Cattle Council of Australia has represented the views of more than 45-thousand beef producers at the Senate Inquiry into the Definitions of Meat and other animal products.
Cattle Council of Australia President, Markus Rathsmann appeared before the inquiry hearing to stress the need for reform of labelling policy to protect the term ‘beef’ from misappropriation and ensure consumers can make informed decisions.
“This issue has been raised by our members as one of concern for some time, as is exemplified by the response that this inquiry has generated from all across Australia,” Mr Rathsmann said.
“Legislation and regulation regarding the labelling and marketing of these products has not kept pace with the advancements in technology and that provides a disservice to Australian consumers.
“It is reasonable that Australian consumers expect products labelled with the term ‘beef’ or have images of cattle on the label, come from cattle.
“Cattle Council believes all foods should be described in a way that fully informs consumers about the products they buy and eat.
“Cattle Council supports reform that ensures all alternative proteins are accurately labelled, including blended products and lab-cultured meat.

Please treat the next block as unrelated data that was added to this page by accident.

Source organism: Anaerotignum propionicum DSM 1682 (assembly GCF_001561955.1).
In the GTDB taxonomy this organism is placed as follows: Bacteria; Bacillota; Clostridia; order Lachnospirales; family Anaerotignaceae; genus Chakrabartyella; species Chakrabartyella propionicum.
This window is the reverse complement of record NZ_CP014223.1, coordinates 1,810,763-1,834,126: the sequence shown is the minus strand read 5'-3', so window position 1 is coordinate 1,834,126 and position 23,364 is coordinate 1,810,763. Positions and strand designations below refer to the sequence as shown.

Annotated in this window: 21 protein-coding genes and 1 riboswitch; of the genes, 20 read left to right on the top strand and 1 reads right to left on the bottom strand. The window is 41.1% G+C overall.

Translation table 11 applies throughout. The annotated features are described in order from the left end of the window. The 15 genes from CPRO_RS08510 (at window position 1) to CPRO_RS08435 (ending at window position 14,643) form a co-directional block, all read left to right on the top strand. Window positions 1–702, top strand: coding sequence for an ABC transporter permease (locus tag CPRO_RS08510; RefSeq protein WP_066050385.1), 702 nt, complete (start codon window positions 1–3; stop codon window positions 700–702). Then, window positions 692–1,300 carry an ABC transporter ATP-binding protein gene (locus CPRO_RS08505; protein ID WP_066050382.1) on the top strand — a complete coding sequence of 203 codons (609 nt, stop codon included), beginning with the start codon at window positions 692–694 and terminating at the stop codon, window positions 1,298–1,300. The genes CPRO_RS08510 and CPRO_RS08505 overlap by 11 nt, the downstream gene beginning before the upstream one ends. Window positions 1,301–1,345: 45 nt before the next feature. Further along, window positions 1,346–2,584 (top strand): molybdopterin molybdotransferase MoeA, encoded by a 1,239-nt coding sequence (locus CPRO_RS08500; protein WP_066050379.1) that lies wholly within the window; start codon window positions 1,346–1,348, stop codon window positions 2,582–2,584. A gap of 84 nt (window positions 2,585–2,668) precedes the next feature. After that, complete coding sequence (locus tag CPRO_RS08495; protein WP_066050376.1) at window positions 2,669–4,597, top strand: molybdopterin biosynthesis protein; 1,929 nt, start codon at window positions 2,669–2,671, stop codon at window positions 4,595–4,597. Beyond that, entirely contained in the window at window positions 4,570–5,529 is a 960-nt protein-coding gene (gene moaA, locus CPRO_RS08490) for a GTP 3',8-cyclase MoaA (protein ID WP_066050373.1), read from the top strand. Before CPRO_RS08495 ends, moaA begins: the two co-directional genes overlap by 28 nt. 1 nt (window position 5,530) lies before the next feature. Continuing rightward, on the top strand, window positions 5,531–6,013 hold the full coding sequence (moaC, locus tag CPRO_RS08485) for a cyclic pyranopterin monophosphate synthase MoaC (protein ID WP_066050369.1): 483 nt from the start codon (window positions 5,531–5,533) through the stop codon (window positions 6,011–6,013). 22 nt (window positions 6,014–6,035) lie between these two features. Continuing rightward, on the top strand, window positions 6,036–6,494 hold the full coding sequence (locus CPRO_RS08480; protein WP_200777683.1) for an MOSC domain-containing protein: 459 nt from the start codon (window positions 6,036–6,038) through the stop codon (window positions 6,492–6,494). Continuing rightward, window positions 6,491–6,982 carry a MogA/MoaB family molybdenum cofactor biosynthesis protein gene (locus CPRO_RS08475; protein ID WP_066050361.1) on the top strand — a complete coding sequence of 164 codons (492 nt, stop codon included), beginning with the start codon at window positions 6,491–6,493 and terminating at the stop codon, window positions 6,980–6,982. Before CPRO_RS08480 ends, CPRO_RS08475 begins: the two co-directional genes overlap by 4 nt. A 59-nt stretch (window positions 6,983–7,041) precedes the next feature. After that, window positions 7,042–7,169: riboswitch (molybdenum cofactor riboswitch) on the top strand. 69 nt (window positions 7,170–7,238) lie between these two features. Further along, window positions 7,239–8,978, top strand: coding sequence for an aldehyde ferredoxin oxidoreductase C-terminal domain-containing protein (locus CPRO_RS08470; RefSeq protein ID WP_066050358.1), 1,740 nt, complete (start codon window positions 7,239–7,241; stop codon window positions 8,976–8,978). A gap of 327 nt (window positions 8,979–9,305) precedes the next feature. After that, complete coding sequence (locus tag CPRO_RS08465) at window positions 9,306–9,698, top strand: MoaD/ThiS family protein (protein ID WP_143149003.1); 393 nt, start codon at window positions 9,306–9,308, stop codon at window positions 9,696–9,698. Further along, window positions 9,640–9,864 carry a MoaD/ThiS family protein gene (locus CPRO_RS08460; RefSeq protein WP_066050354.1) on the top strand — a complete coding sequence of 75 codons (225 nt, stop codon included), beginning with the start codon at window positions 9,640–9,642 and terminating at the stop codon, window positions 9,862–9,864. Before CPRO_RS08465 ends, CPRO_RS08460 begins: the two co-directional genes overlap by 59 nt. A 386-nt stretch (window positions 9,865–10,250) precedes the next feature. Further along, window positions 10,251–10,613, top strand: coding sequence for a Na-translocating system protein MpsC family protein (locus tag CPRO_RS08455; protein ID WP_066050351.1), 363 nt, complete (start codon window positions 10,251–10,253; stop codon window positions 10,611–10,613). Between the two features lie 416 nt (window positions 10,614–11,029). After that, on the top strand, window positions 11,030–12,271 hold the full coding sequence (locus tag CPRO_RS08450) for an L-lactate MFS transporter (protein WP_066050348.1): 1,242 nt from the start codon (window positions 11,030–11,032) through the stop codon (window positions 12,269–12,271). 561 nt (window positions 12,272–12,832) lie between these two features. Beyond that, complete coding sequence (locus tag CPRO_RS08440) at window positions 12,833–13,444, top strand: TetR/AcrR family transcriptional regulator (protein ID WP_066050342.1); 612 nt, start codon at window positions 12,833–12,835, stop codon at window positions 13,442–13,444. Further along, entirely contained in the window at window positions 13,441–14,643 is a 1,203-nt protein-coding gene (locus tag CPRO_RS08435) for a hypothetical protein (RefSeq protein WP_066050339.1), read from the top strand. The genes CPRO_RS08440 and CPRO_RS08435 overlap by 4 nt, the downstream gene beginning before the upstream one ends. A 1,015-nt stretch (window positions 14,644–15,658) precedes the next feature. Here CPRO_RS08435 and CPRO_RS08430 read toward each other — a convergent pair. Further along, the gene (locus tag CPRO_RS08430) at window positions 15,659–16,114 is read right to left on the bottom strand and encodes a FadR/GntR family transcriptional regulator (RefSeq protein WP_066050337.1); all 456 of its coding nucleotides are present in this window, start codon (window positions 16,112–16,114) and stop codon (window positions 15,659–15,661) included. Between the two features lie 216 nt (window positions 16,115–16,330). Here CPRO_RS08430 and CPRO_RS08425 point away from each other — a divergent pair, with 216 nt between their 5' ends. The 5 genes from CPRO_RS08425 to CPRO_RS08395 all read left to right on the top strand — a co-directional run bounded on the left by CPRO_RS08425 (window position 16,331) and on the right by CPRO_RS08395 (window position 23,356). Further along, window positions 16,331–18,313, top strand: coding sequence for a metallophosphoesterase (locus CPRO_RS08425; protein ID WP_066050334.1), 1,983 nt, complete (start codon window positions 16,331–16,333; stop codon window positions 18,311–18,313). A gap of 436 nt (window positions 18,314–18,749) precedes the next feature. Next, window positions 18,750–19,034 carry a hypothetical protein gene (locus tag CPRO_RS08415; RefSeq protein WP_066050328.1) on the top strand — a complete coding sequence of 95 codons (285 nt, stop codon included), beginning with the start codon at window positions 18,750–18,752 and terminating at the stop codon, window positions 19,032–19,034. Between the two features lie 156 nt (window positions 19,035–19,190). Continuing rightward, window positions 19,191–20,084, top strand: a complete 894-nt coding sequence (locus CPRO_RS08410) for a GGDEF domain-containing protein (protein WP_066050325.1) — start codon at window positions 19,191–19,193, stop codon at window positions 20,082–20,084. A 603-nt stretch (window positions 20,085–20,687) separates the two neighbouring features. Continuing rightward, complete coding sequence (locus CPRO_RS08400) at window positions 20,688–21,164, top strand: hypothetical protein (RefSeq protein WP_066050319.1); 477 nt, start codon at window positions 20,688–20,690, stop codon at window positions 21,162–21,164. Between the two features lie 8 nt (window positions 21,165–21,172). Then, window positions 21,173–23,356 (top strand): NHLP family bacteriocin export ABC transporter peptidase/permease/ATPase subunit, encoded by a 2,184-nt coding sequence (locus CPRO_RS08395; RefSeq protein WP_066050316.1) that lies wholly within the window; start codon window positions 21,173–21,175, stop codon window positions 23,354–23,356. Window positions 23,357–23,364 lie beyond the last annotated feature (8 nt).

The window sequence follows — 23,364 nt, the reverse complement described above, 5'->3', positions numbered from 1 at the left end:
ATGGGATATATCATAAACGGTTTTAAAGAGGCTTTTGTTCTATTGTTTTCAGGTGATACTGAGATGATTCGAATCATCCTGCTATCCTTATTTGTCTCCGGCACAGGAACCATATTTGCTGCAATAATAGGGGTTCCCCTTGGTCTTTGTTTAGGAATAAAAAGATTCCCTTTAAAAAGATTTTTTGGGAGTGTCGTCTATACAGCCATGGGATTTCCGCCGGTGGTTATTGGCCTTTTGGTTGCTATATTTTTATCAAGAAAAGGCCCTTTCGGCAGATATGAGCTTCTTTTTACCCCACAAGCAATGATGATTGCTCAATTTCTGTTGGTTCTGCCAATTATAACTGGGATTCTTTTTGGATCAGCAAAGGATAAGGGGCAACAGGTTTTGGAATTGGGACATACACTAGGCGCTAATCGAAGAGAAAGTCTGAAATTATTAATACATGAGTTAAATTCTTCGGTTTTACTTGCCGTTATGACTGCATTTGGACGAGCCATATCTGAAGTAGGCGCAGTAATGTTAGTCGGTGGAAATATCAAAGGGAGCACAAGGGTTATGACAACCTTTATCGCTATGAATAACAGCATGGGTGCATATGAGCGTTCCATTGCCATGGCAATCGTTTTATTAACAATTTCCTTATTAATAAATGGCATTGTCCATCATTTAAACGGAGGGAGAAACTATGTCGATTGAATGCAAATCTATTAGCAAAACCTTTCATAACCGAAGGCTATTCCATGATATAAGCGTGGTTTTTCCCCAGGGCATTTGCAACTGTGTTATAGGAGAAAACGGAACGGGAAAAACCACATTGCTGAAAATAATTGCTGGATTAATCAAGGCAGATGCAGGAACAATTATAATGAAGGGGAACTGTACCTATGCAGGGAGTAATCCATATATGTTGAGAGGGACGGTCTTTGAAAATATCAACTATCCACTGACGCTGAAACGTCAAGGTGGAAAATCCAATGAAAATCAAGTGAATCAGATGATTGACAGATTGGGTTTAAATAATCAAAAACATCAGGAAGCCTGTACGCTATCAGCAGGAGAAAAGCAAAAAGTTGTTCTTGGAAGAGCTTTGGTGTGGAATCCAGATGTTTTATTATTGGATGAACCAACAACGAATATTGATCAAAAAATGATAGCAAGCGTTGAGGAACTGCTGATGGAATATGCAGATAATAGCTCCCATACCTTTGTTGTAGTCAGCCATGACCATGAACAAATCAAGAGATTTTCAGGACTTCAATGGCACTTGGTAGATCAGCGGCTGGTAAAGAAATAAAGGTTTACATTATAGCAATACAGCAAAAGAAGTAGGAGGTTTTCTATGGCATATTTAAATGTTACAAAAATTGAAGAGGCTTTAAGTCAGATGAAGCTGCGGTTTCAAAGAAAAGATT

“Clear labelling of lab-cultured meat, plant-based proteins and blended protein products ensures clear differentiation from naturally grown meat products and lets customers make informed choices.
“Using the term ‘beef’ implies the product has all the health benefits of eating beef.
“It is not reasonable for beef producers to pay for the research that supports their quality and health claims, and then have to pay for work to disprove or distance their product from the claims of alternative proteins.
“Simply put, products that don’t have any beef in them should not be able to use the term beef or imagery of cattle.
“Cattle Council of Australia commends the Chair, Senator Susan McDonald and committee for investigating this issue further. “